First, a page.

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mjk45 said:
ZyroXZ2 said:

You make a valid point that I've mentioned during streams that aren't in the video: REVillage was NOT designed in VR.  VR was added as a functionality, and thus the guns, gunplay, etc. were not built from the ground up with VR.  This means there's not as much testing, revision, adjusting, etc. as there would be if the game this full budget VR game from the get-go.  Of course, your issues with TWDSS more highlights this as well: surely had there been more budget, they would have spent more time testing and adjusting.  For the record, REVillage's placement seems fine for me with the only awkward one being the jacket: when I open my jacket up, the stuff inside can't be grabbed until I open the jacket ALL the way, and once again due to muscle memory, when I DO use my inside pocket jackets, I don't swing them WIDE open just to grab something lol

Now the funny thing is I never had a problem grabbing the map.  It's always been my left hip and it pulls up just fine...

Qwark said:

I tend to agree with some of the points, but we also need to celebrate that VR games are getting to a stage that things like these bother us. Especially in RE8 I thought pumping the shotgun and actually reloading my weapons is pretty dope. But it's a bit awkward at times, oh well such is the way of new tech.

I mean, that's ironically THE problem lol... It's getting TOO real and I start defaulting to what I "know" instead of how the game expects to be handled lol

I don't know that the headset thing will be fixed for a VERY long time: as long as it protrudes from your face like that, you'll inevitably hit it when doing any required close-to-the-face motions.  Heck, I hit my headset a few times just climbing in HorizonCotM because when you climb, you're actually hugging the cliff, so I ended up smacking the headset a few times until I started climbing "away" from the wall hahaha

mjk45 said:

Less jogging more VR exercise, but on a serious note developers need to understand while immersion is great having options regarding how one chooses to move through the world is even greater, they need to be reminded that the medium can be much more than it currently is and having options enhances that experience for all gamers.

This leads me to VR and those with a disability and how if used properly  functions that allow for less physical means for control and interaction in the VR space not just the gaming space can be even more important when aimed at the needs and wants that come with daily real world living and so having options that cater to those for what ever reason can't or don't want to physically move through the VR game world can be seen as being more than just another set of options to be grudgingly tacked on, because in the long run taking a what can VR offer us as a community approach benefits everyone, it can benefit game development and non gaming alike so firms like Sony  should be encouraged to think outside the boundaries of PSVR2/PS5 gaming mindset and so  along with gaming look at having non gaming projects that aid peoples development being brought to the fore and given more thought than here's an adaptable controller now my job is done. I'm sure if it was done correctly that you would see benefits that flow back into the gaming experience as well.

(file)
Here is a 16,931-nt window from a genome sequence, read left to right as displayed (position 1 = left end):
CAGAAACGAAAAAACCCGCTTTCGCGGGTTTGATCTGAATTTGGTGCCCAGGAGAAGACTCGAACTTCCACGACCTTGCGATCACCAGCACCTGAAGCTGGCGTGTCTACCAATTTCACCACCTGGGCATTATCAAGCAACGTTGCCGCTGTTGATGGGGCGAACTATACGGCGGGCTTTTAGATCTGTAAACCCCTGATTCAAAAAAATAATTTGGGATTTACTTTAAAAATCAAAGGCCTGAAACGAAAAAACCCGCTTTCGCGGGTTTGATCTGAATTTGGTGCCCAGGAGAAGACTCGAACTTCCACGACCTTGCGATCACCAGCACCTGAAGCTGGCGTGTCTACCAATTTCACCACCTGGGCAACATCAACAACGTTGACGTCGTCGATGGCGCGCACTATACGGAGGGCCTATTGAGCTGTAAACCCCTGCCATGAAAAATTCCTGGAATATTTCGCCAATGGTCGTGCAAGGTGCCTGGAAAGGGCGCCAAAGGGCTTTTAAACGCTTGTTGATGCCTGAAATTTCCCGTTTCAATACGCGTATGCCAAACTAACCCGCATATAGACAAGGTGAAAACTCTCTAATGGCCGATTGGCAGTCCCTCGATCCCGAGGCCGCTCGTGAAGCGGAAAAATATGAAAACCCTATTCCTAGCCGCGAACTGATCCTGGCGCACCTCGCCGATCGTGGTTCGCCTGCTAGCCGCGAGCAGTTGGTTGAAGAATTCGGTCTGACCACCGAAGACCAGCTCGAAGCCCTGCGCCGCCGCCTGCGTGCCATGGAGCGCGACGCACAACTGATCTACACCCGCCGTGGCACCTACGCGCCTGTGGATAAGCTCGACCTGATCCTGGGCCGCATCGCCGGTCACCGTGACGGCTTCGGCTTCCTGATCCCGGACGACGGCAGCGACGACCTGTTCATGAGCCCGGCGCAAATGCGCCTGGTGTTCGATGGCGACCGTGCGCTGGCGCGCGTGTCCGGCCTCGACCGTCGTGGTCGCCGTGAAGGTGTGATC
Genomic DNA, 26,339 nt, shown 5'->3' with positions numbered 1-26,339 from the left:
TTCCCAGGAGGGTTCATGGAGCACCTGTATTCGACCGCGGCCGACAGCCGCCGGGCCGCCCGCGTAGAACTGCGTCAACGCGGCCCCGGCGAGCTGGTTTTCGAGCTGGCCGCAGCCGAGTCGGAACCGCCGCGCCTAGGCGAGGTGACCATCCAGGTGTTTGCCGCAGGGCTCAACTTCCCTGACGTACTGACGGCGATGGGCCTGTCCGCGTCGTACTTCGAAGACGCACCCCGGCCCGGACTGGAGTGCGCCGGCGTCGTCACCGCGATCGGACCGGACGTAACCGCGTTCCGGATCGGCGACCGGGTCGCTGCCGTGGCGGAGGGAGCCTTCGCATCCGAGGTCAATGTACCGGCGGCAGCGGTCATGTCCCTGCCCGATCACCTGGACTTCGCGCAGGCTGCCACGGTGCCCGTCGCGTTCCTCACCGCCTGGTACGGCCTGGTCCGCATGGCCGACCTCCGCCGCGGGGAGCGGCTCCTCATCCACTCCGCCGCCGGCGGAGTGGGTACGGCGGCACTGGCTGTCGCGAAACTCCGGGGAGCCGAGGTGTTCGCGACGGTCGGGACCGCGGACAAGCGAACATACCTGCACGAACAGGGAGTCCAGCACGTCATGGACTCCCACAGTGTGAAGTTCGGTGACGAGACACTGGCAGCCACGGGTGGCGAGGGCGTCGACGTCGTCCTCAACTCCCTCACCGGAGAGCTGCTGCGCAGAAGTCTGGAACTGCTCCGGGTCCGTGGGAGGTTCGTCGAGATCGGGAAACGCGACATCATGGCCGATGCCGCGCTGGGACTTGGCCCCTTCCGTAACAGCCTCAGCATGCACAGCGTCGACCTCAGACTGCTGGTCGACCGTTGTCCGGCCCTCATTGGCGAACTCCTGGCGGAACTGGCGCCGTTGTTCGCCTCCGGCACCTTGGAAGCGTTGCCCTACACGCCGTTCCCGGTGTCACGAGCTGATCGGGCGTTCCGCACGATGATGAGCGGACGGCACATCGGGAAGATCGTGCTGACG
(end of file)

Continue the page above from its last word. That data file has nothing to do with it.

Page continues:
I think overall this is a conundrum.  The idea behind VR is to allow us to control MORE things using our able bodies than just using our fingers on a controller.  Ergo, the idea behind VR is to get MORE physically involved and to do MORE things than are possible with a controller (example: holding a knife or flashlight with my pistol in REVillage and aiming them entirely independently is simply not possible on a controller; I inadvertently demonstrated this in REVillage during a stream where I punched one enemy to stall it while I knifed the other one, each hand dealing with one enemy).  If disabilities affect a person's ability to move their body or use parts of their body, I don't think VR would actually find new and better ways for them since it's targeting people using more parts of their body to play to begin with.

Naturally, there are certain disabilities which would have no effect, but I'm thinking a controller or disability controller (like the one Xbox offers) are better options for people who cannot operate their body in the same way as a normal able-bodied person can.

I was thinking along the lines of VR eye tracking it is something that comes with the device and isn't available in a normal setting and nobodies taking away physical interaction just saying having alternatives that open up the space and make it inclusive is good thinking and it should be thought about since it can benefit everyone able bodied or not.

Oh I'm not saying they won't figure out a few alternative methods, I'm just pointing out that accounting for physical disabilities is even harder in VR considering it's primarily designed to INCREASE able-bodied interactions.  Ergo, imagine the NBA trying to adjust the rules of basketball to account for players in wheelchairs (extreme example, but the point is still valid).  In this case, as you know, there are completely separate clubs to play disabled basketball in wheelchairs.  I don't know that VR is a good place to really push for disability functions, especially physical ones, because many games cannot be played if designed in VR simply because of the core goals about the medium.

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